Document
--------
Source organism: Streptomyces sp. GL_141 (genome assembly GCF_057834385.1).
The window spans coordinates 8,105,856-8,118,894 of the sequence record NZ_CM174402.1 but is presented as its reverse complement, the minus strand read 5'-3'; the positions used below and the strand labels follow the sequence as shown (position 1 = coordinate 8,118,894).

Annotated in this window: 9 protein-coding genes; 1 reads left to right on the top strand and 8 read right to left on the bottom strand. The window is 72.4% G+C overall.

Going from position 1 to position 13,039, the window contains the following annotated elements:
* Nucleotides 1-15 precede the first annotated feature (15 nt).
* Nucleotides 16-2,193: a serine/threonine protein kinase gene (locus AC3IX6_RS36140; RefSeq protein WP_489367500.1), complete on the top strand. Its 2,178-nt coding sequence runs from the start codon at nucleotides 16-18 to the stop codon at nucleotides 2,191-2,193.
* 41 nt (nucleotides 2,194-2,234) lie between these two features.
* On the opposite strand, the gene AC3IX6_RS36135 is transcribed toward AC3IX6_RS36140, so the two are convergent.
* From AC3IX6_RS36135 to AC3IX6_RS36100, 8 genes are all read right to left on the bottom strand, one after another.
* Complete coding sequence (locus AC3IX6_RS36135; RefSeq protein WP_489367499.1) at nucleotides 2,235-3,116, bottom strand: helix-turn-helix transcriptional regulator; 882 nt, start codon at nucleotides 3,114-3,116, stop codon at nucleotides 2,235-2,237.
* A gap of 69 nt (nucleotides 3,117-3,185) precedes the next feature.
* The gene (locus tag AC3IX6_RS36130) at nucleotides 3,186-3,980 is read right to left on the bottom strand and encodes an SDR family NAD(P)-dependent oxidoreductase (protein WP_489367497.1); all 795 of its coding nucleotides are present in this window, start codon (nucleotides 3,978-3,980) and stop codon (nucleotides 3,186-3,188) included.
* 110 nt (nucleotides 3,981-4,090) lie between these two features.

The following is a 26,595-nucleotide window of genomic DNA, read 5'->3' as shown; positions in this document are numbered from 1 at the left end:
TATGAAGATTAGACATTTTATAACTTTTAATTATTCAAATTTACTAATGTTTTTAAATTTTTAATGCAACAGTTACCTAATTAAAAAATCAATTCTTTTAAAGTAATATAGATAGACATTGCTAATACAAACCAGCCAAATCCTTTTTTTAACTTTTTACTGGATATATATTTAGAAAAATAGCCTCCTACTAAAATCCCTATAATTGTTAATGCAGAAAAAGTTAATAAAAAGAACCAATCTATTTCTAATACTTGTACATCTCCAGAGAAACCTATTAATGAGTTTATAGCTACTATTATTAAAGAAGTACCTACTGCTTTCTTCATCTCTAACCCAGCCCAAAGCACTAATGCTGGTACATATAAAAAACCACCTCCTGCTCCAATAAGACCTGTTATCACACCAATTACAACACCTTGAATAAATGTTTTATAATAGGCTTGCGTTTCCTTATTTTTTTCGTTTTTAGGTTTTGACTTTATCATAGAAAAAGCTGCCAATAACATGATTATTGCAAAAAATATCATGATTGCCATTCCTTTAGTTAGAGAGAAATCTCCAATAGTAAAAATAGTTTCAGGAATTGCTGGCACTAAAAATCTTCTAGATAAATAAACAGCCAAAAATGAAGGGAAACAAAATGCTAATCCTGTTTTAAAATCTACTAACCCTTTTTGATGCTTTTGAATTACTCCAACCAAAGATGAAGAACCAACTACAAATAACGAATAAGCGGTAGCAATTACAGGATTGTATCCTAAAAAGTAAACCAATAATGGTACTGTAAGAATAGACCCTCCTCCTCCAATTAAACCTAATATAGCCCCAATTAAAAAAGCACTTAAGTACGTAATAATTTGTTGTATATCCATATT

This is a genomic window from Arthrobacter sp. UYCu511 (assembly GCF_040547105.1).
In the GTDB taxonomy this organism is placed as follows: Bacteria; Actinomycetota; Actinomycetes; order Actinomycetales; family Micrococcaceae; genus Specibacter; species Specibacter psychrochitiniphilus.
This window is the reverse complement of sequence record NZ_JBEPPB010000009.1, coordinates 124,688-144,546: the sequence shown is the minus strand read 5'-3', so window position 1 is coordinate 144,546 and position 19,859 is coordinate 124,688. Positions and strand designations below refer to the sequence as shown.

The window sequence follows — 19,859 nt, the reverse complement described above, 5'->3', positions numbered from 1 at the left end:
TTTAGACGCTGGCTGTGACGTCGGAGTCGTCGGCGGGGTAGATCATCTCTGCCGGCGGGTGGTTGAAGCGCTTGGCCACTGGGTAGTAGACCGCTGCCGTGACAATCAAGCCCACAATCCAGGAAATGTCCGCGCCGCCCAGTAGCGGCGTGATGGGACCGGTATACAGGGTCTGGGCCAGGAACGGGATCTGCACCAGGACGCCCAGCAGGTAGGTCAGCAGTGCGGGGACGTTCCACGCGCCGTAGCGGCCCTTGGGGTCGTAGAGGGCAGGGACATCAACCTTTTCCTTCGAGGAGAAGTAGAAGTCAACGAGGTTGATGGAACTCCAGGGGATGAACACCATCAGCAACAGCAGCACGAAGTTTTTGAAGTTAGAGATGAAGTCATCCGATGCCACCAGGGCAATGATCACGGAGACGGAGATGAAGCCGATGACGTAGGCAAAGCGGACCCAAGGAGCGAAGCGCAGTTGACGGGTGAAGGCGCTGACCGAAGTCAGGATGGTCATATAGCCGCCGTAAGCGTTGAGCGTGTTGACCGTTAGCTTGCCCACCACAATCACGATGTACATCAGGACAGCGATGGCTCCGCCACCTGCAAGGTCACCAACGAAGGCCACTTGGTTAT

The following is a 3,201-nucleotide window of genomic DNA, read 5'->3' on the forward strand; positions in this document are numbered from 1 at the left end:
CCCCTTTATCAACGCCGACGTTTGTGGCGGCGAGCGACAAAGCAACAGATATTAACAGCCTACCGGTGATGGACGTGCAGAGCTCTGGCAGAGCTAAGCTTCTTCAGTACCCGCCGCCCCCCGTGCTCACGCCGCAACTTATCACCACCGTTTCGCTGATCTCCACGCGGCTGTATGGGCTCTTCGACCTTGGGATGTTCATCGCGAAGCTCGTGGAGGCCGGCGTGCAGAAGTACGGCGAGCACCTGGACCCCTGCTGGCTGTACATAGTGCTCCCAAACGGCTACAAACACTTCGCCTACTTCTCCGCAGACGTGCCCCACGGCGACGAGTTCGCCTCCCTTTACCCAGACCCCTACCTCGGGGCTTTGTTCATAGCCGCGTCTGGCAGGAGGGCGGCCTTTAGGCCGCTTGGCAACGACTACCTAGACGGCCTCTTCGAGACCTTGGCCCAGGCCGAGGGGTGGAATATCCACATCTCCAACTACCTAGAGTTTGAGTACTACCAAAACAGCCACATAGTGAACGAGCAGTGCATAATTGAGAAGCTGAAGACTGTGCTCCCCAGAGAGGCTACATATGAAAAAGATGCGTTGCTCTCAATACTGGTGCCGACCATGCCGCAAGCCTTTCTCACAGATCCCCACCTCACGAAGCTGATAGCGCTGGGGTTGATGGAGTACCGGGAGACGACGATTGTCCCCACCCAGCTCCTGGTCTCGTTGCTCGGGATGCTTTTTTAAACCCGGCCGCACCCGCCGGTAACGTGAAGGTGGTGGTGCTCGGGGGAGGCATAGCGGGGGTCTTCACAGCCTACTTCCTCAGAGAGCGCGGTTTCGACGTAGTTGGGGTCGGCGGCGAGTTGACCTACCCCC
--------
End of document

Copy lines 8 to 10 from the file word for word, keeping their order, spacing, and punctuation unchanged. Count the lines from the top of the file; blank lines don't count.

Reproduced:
* On the opposite strand, the gene AC3IX6_RS36135 is transcribed toward AC3IX6_RS36140, so the two are convergent.
* From AC3IX6_RS36135 to AC3IX6_RS36100, 8 genes are all read right to left on the bottom strand, one after another.
* Complete coding sequence (locus AC3IX6_RS36135; RefSeq protein WP_489367499.1) at nucleotides 2,235-3,116, bottom strand: helix-turn-helix transcriptional regulator; 882 nt, start codon at nucleotides 3,114-3,116, stop codon at nucleotides 2,235-2,237.